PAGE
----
Why you should care
Brazil’s high court has played a key role in fighting corruption, and strengthening law and democracy. The rising chief justice has the chance to reinforce that legacy.
A chance encounter sometimes makes history.
Like when lawyer Ricardo Lewandowski’s mom invited his good childhood friend Laerte Demarchi to lunch in the early 1990s.
“I told her I already had plans, that I was meeting a union organizer at my dad’s restaurant,” Demarchi recalls. “She said to bring him over, too.”
And that’s how, at a backyard barbecue, Lewandowski met then-union-leader Luiz Inácio Lula da Silva.
Over a decade later in 2006, Lula — President Lula — appointed Lewandowski to Brazil’s Supreme Court (STF), where, as senior member of the court, he’ll shortly take over as chief justice as his predecessor retires. Like the U.S. Supreme Court, Brazil’s STF is the final arbiter of constitutional cases, but it has another special role: to try cases of high-level political corruption. Of which Brazil’s seen plenty.
Criticism, misunderstandings — this is part of our work.
And that’s where Lewandowski will meet his test. His wildly popular predecessor, Joaquim Barbosa, established the court as a crusading enforcer of honest government. And now Lewandowski finds himself pronounced guilty in the rabid, fluid court of public opinion, accused of enabling corruption by voting to acquit the faithful of Lula’s Worker’s Party (PT), whose leader appointed him to the court.
Resurrecting his name would boost Brazilian’s faith in their own laws and democratic process, even if it had no practical effect on his powers of office.
It’s an unexpected dilemma for Lewandowski, now 66. After his appointment to the STF, he built his reputation as a corruption fighter, as author of a decision forbidding nepotism among the three branches of government, leaving hundreds of expectant sons crestfallen. In 2010, he took over the presidency of the Federal Superior Electoral Tribunal and endorsed the Law of Ficha Limpa — the Clean Record Law, a popular measure that barred candidates convicted of certain offenses from elected office for eight years.
But these achievements were dwarfed by the scale of the payoff scandal, the mensalão, that reached the STF in 2012. Whistle blowers revealed $12,000 monthly payments to the ruling Worker’s Party members of Congress in exchange for supporting Party-favored legislation. While corruption no longer surprises Brazilians, the scale of the mensalão shocked the country. The 25 political leaders condemned by the proceedings included Lula’s former Chief of Staff and the ex-president of the Party, both now serving jail sentences. Widespread street protests in July of last year in part reflected public disgust over the scandal.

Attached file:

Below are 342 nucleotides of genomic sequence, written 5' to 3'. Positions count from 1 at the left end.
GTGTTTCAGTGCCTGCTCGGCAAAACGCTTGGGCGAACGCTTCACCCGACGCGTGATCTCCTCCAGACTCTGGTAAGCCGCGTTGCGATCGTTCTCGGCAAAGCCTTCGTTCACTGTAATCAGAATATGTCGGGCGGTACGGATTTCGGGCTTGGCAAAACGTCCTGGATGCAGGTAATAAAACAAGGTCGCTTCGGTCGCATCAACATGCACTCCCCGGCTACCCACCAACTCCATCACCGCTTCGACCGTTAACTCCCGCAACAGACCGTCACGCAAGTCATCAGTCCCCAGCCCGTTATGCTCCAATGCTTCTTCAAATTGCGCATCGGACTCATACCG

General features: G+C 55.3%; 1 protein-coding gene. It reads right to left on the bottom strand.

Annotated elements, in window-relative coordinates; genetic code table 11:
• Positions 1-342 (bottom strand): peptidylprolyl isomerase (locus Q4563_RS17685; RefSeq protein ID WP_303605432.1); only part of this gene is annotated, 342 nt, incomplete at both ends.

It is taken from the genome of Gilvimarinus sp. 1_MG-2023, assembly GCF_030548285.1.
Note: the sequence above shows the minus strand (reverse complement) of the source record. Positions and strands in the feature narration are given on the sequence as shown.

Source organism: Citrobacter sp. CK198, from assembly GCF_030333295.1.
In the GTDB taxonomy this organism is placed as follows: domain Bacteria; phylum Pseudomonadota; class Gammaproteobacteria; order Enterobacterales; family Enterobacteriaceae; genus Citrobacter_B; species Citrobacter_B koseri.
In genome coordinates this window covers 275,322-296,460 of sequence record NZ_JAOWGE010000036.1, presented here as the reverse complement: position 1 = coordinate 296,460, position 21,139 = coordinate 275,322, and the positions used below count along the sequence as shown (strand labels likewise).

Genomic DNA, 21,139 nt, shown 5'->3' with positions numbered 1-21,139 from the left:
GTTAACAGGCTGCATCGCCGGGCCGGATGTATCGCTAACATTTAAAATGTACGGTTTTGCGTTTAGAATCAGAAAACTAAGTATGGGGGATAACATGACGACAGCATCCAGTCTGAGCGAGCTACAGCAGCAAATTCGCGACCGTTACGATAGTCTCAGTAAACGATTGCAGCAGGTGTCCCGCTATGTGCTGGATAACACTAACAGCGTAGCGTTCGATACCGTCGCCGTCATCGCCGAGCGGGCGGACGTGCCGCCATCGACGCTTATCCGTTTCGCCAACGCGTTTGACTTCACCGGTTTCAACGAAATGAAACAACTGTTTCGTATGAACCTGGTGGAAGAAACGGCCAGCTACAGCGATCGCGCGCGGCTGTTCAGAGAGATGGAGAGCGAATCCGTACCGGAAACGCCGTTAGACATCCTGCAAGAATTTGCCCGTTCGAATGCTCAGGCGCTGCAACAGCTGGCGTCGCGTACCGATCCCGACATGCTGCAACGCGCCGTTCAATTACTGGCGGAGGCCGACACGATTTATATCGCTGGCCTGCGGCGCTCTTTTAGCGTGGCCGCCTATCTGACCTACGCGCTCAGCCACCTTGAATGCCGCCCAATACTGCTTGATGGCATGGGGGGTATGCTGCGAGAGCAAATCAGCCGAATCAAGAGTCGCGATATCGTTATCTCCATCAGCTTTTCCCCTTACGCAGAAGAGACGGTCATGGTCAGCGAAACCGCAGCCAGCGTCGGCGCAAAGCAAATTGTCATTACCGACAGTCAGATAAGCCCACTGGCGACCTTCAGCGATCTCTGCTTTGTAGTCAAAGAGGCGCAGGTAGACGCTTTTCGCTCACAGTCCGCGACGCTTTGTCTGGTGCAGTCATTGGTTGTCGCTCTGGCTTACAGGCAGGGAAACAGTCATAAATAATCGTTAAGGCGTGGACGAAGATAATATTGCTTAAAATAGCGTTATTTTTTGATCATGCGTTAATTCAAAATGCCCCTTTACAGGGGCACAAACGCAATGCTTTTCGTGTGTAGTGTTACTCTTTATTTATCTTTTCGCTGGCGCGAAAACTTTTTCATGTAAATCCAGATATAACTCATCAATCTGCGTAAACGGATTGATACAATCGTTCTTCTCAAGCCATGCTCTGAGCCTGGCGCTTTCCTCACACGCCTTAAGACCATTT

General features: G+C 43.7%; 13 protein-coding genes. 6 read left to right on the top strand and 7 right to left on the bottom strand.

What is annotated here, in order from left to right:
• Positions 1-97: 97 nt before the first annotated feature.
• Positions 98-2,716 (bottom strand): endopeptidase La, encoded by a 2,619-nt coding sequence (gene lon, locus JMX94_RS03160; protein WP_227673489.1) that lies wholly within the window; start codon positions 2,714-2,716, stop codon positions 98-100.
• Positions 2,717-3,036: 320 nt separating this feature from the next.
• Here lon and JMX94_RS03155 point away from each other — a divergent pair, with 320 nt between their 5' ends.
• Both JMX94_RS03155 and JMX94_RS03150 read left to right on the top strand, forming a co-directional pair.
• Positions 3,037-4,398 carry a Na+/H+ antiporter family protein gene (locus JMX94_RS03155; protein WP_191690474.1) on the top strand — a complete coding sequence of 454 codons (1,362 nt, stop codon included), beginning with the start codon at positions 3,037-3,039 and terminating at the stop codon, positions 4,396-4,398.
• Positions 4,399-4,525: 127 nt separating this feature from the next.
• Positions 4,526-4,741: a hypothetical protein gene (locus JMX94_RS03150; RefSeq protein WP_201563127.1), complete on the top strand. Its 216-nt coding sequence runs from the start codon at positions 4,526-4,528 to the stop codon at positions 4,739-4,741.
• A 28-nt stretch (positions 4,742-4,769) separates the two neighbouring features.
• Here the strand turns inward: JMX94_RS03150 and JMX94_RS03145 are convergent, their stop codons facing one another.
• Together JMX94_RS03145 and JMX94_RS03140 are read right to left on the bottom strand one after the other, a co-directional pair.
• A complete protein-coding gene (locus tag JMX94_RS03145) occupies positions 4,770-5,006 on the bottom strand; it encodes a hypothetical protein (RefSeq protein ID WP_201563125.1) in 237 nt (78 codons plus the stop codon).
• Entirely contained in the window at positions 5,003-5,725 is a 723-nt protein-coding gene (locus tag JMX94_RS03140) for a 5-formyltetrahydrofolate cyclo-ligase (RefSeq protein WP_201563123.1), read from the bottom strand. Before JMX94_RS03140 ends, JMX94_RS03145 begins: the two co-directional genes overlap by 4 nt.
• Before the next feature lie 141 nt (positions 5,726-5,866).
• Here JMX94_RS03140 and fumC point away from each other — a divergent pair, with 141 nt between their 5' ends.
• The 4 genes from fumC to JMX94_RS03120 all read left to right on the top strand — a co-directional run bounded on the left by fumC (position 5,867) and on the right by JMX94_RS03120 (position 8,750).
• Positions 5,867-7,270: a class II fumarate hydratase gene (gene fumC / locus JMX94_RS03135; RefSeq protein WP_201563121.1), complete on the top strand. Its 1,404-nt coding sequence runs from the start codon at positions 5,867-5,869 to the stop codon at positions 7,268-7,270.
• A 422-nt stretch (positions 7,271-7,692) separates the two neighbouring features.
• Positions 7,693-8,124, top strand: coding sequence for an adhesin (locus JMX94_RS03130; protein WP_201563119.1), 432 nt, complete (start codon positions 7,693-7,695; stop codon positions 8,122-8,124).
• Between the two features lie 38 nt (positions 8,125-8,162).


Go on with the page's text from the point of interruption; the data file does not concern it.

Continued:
The proceedings turned Justice Barbosa into a sort of hero figure. For a year and a half, nightly news showed Brazil’s first black Chief Justice on his feet (due to a back problem), trembling as he railed against the sordid dealings of politicians, shaking his head in moral outrage. Brazilians felt they finally had a voice at the pinnacle of justice.
I’m sure that Brazil wants an independent judiciary.
So when last August Barbosa turned his wrath on his colleague, raising his voice and seeming to accuse Lewandowski of partaking in chicana, Brazilian juridical slang for delaying proceedings in favor of the accused, Lewandowski found his reputation shredded.
“I expected it,” Lewandowski later said. “Criticism, misunderstandings — this is part of our work. But I’m sure that Brazil wants an independent judiciary … I think the judge must not fear the criticism, because the judge or judges vote with their conscience and according to the laws. It shouldn’t be guided by public opinion.”
Lewandowski’s a native of Rio de Janeiro, where his father founded a bicycle-making company. When business took off, he moved the family of six — a wife and four kids — onto a large country property on the then lightly populated outskirts of São Paulo. There Lewandowski enrolled in law school in the early 1970s. Demarchi remembers his tall friend, Ricardão — big Richard — from those days.
“Our families were very close,” says Demarchi. “I remember we would be riding horses on the property, kicking the soccer ball around, just messing around like young guys in our early 20s, and Ricardão would be inside studying. That was his main hobby, I swear.”
After graduating law school, Lewandowski earned a master’s in international relations at Tufts, and then a Ph.D. in Brazil.
A recent Pew poll found corruption remains one of Brazilians’ primary concerns.
Some legal scholars say that Lewandowski’s public persona, as on the wrong side of justice, is flat wrong. “As Justice Lewandowski dissented often from Justice Barbosa’s opinion, they were depicted as antagonists. However, it is unfair to portray him as an anti-hero or as a defender of corruption as some Brazilian journalists did,” says Pedro Rubim Borges Fortes, Professor of Law at the research and graduate training institute, Fundação Getulio Vargas, in Rio de Janeiro.
While Barbosa criticized the mentality of Brazilian judges as “conservative, pro-status-quo and pro-impunity,” Lewandowski supporters say that Barbosa was just playing to public opinion.
“In the end [Lewandowski] goes by the criteria of justice,” says his old friend Demarchi. “He studies, and then he votes.”
A recent Pew poll found corruption remains one of Brazilians’ primary concerns, a worry that could find expression in presidential and gubernatorial elections set for October 5.
And meanwhile, the author of many of the laws that govern the voting process will get the chance to wage his own campaign, to establish his own legacy at the court.
Shannon Sims is a writer, photographer and lawyer living in Brazil, and a recent Forest & Society Fellow of the Institute of Current World Affairs. Follow her @simssh.